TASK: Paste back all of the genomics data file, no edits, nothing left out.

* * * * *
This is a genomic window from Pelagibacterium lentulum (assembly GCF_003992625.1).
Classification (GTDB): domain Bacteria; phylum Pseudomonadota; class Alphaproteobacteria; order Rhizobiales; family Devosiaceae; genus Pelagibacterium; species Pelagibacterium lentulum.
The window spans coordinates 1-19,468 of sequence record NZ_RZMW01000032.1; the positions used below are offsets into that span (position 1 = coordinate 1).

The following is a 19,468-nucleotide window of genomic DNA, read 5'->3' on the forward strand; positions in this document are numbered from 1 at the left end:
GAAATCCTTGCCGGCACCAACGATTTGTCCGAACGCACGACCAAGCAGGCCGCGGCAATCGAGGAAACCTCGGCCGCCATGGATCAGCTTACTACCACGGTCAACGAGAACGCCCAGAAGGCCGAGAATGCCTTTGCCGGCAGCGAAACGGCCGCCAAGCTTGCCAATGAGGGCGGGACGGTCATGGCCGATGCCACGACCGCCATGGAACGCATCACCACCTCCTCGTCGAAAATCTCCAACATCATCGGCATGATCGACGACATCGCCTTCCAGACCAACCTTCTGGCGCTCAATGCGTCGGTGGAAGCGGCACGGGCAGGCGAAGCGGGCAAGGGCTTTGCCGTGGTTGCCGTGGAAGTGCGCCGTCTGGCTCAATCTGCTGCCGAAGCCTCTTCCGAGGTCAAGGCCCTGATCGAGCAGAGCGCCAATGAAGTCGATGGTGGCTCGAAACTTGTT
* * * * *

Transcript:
This is a genomic window from Pelagibacterium lentulum (assembly GCF_003992625.1).
Classification (GTDB): domain Bacteria; phylum Pseudomonadota; class Alphaproteobacteria; order Rhizobiales; family Devosiaceae; genus Pelagibacterium; species Pelagibacterium lentulum.
The window spans coordinates 1-19,468 of sequence record NZ_RZMW01000032.1; the positions used below are offsets into that span (position 1 = coordinate 1).

The following is a 19,468-nucleotide window of genomic DNA, read 5'->3' on the forward strand; positions in this document are numbered from 1 at the left end:
GAAATCCTTGCCGGCACCAACGATTTGTCCGAACGCACGACCAAGCAGGCCGCGGCAATCGAGGAAACCTCGGCCGCCATGGATCAGCTTACTACCACGGTCAACGAGAACGCCCAGAAGGCCGAGAATGCCTTTGCCGGCAGCGAAACGGCCGCCAAGCTTGCCAATGAGGGCGGGACGGTCATGGCCGATGCCACGACCGCCATGGAACGCATCACCACCTCCTCGTCGAAAATCTCCAACATCATCGGCATGATCGACGACATCGCCTTCCAGACCAACCTTCTGGCGCTCAATGCGTCGGTGGAAGCGGCACGGGCAGGCGAAGCGGGCAAGGGCTTTGCCGTGGTTGCCGTGGAAGTGCGCCGTCTGGCTCAATCTGCTGCCGAAGCCTCTTCCGAGGTCAAGGCCCTGATCGAGCAGAGCGCCAATGAAGTCGATGGTGGCTCGAAACTTGTT